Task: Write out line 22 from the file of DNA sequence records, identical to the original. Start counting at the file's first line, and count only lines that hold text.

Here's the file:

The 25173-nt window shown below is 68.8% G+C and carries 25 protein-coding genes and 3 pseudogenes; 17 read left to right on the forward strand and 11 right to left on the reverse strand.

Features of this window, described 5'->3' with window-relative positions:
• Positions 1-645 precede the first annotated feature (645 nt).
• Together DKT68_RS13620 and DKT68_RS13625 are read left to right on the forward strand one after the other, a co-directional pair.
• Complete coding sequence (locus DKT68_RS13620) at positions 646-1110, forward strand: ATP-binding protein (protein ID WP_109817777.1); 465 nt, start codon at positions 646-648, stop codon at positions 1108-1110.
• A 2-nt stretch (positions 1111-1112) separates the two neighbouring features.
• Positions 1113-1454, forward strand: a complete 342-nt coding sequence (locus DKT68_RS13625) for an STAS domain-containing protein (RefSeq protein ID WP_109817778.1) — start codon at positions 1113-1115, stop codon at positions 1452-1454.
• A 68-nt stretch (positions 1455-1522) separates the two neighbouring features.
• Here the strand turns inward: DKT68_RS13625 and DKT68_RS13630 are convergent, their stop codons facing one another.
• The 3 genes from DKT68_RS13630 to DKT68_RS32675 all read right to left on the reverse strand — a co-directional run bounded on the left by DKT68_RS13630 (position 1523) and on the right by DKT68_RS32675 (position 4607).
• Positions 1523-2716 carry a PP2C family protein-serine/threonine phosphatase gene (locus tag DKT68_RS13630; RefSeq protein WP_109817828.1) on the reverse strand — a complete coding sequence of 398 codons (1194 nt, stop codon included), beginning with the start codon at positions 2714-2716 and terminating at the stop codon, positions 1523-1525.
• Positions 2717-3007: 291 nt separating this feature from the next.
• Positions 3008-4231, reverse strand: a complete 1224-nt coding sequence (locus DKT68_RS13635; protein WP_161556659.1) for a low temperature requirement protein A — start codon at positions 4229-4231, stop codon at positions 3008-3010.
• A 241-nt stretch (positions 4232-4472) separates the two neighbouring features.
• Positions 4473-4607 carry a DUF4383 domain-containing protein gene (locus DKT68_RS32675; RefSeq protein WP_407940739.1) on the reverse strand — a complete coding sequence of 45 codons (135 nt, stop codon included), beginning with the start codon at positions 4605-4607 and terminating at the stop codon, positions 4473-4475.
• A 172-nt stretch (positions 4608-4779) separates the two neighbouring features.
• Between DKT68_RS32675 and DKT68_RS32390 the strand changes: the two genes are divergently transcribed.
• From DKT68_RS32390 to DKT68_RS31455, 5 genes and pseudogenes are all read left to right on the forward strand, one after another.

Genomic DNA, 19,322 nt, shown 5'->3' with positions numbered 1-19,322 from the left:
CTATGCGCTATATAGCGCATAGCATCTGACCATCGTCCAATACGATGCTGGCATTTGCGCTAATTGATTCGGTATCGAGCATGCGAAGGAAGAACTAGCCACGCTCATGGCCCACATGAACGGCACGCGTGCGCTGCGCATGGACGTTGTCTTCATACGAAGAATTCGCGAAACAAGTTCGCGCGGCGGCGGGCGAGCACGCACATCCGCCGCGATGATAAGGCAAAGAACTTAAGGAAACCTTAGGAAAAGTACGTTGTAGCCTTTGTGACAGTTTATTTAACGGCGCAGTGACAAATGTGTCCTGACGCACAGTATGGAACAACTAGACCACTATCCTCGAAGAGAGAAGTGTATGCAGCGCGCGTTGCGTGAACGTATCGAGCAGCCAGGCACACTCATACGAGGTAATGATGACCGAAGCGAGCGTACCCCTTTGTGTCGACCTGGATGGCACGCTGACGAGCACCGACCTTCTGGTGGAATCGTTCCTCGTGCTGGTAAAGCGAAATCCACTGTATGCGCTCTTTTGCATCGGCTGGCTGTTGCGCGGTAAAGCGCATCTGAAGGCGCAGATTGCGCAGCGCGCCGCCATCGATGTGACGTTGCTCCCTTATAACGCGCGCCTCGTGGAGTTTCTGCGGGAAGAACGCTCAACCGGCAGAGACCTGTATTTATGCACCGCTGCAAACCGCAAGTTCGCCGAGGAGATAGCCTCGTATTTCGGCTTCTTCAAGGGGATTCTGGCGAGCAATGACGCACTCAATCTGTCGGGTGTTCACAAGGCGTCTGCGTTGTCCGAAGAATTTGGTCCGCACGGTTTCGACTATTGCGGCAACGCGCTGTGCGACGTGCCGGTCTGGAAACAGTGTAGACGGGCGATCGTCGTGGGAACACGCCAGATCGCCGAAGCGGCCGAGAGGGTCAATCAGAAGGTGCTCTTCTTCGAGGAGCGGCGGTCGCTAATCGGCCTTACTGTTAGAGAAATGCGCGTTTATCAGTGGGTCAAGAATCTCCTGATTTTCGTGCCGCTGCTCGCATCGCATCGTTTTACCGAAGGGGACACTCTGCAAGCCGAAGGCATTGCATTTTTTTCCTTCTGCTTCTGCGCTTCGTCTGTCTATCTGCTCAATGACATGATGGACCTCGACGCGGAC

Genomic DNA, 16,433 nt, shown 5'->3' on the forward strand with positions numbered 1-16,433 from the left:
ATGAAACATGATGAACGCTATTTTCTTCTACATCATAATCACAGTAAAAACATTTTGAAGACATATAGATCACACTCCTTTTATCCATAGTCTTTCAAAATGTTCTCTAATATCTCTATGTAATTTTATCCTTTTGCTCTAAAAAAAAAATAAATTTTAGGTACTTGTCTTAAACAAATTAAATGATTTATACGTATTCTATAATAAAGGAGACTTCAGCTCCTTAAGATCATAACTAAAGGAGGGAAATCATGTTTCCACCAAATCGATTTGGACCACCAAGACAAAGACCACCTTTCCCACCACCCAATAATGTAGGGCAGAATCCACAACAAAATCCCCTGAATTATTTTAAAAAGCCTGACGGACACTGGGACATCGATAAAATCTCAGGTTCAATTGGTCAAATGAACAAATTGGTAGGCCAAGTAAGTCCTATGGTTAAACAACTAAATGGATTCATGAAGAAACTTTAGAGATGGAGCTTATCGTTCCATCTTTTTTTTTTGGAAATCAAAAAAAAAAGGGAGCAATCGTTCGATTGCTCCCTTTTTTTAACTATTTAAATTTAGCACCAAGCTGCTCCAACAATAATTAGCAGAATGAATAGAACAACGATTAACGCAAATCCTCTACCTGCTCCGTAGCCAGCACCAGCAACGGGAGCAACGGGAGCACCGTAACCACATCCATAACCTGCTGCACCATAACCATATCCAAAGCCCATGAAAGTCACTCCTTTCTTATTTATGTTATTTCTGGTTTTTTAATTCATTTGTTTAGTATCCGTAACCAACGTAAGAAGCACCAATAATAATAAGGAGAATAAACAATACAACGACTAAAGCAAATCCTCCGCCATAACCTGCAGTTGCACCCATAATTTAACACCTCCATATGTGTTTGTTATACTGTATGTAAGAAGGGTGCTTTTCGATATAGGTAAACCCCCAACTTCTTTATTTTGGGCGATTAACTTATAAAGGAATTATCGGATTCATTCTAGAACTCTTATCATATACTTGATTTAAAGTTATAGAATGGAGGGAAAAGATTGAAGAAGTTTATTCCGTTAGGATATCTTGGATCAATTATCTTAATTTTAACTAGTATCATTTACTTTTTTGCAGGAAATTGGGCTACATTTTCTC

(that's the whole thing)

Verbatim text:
ATGAAACATGATGAACGCTATTTTCTTCTACATCATAATCACAGTAAAAACATTTTGAAGACATATAGATCACACTCCTTTTATCCATAGTCTTTCAAAATGTTCTCTAATATCTCTATGTAATTTTATCCTTTTGCTCTAAAAAAAAAATAAATTTTAGGTACTTGTCTTAAACAAATTAAATGATTTATACGTATTCTATAATAAAGGAGACTTCAGCTCCTTAAGATCATAACTAAAGGAGGGAAATCATGTTTCCACCAAATCGATTTGGACCACCAAGACAAAGACCACCTTTCCCACCACCCAATAATGTAGGGCAGAATCCACAACAAAATCCCCTGAATTATTTTAAAAAGCCTGACGGACACTGGGACATCGATAAAATCTCAGGTTCAATTGGTCAAATGAACAAATTGGTAGGCCAAGTAAGTCCTATGGTTAAACAACTAAATGGATTCATGAAGAAACTTTAGAGATGGAGCTTATCGTTCCATCTTTTTTTTTTGGAAATCAAAAAAAAAAGGGAGCAATCGTTCGATTGCTCCCTTTTTTTAACTATTTAAATTTAGCACCAAGCTGCTCCAACAATAATTAGCAGAATGAATAGAACAACGATTAACGCAAATCCTCTACCTGCTCCGTAGCCAGCACCAGCAACGGGAGCAACGGGAGCACCGTAACCACATCCATAACCTGCTGCACCATAACCATATCCAAAGCCCATGAAAGTCACTCCTTTCTTATTTATGTTATTTCTGGTTTTTTAATTCATTTGTTTAGTATCCGTAACCAACGTAAGAAGCACCAATAATAATAAGGAGAATAAACAATACAACGACTAAAGCAAATCCTCCGCCATAACCTGCAGTTGCACCCATAATTTAACACCTCCATATGTGTTTGTTATACTGTATGTAAGAAGGGTGCTTTTCGATATAGGTAAACCCCCAACTTCTTTATTTTGGGCGATTAACTTATAAAGGAATTATCGGATTCATTCTAGAACTCTTATCATATACTTGATTTAAAGTTATAGAATGGAGGGAAAAGATTGAAGAAGTTTATTCCGTTAGGATATCTTGGATCAATTATCTTAATTTTAACTAGTATCATTTACTTTTTTGCAGGAAATTGGGCTACATTTTCTC